Willliam S. Burroughs: A Man Within 
Director: Yony Leyser
USA, 2010

I wonder if it's hip to be a beanik again these days. In addition to the film Howl about Allen Ginsberg we have a brand new documentary about the author of Naked Lunch, William S. Burroughs. The film itself has an indie background. The director Yony Leyser started to make the film by just going around to talk to people who knew Burroughs personally. Everyone was happy to oblige and he also uncovered a lot of rare footage from these people - simple home videos that happen to feature the author. Eventually the project began to grow over as a full feature film. Leyser may be a first time director, but the documentary itself doesn't seem a drop cheaper or more simple than bigger-budget documentaries. Leyser even got RoboCop himself, Peter Weller, to host the documentary and Sonic Youth to provide for the soundtrack.

The film's strengths lie on the archive footage and the few fantastic ideas that create an inspirational feeling for the film. These include dividing the film into seperate subjects rather than following a chronological timeline. It's also a cool idea to feature a strange stop-motion animation made out of iron wire at the beginning of each of these chapeters. But this division is also a weakness as themes from Burrough's life don't get to overlap each other but are divided into seperate portions. If one is not too familiar with the author (like me), one can get a pretty clear idea of what makes him such an interesting character. Yet the chronology of his life and to some extent the cause and affect is lost on us. Burroghs met numerous tragedies and a lot of sorrow in his life, which must have taken its toll in his behaviour. I'm just not quite sure how.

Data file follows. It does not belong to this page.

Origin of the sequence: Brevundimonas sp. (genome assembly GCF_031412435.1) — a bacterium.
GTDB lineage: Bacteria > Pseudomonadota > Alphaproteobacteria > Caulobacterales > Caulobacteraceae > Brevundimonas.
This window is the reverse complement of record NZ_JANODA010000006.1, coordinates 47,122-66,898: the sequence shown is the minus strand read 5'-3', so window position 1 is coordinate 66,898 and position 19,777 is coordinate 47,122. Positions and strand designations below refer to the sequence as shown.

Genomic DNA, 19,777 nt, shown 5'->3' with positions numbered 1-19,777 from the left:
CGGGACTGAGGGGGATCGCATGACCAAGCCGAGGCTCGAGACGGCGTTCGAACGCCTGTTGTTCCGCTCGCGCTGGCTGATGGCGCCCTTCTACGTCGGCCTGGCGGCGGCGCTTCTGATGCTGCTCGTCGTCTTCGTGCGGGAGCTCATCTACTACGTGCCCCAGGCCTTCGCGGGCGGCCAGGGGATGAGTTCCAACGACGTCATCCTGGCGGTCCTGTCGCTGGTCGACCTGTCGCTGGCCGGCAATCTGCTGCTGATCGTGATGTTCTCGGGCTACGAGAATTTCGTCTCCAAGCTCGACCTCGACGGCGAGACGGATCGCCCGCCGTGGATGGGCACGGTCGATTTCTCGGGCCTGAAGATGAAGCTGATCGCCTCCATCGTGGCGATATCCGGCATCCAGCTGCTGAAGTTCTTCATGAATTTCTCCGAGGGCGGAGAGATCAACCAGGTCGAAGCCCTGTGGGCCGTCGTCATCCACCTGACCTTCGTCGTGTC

There is also the fact that there are too many interviewees. While it's impressive to see the likes of David Cronenberg, Iggy Pop, John Waters, Genesis P-Orridge and Jello Biafra talk about their idol, it really undermines the interviewees who have a lot of the more deeper insights about the man, such as his former lovers. Leyser does get some emotion out of some interviewees and it becomes quite apparent that Bourroughs was a man who couldn't really handle the relationships he had. It is an intimate documentary, with the literary work taking the backseat, but getting the right amont of time to shine too. If anything, it awoken my interest to finally reading Naked Lunch, which has waited for me in my shelf for a while.


Fall of the House of Usher (La chute de la maison Usher)
Director: Jean Epstein
France, 1928

This was already the second time I saw Jean Epstein's silent film provided with modern rock being played simultaneously for its soundtrack. This time the sound was provided by the Finnish punk band Radiopuhelimet. The band is great, but it seems that they weren't quite up for the task. They couldn't create the kind of athmosphere needed for such an eerie film, nor could even rock it out as hard as they could've. The end result was nice but not earth-shattering.

As for the film itself, it tells about a man called Allan (Charles Larmy) traveling to The House of Usher, a place that the locals call cursed. Allan has been summoned by the house's owner, his old friend Roderick Usher (Jean Debaucourt) who is growing desperate over his wife's illness. He is painting a picture of her that is actually an attempt to preserve her alive as long as possible.  This leads to supernatural phenomena and eventually, the Fall of the actual House.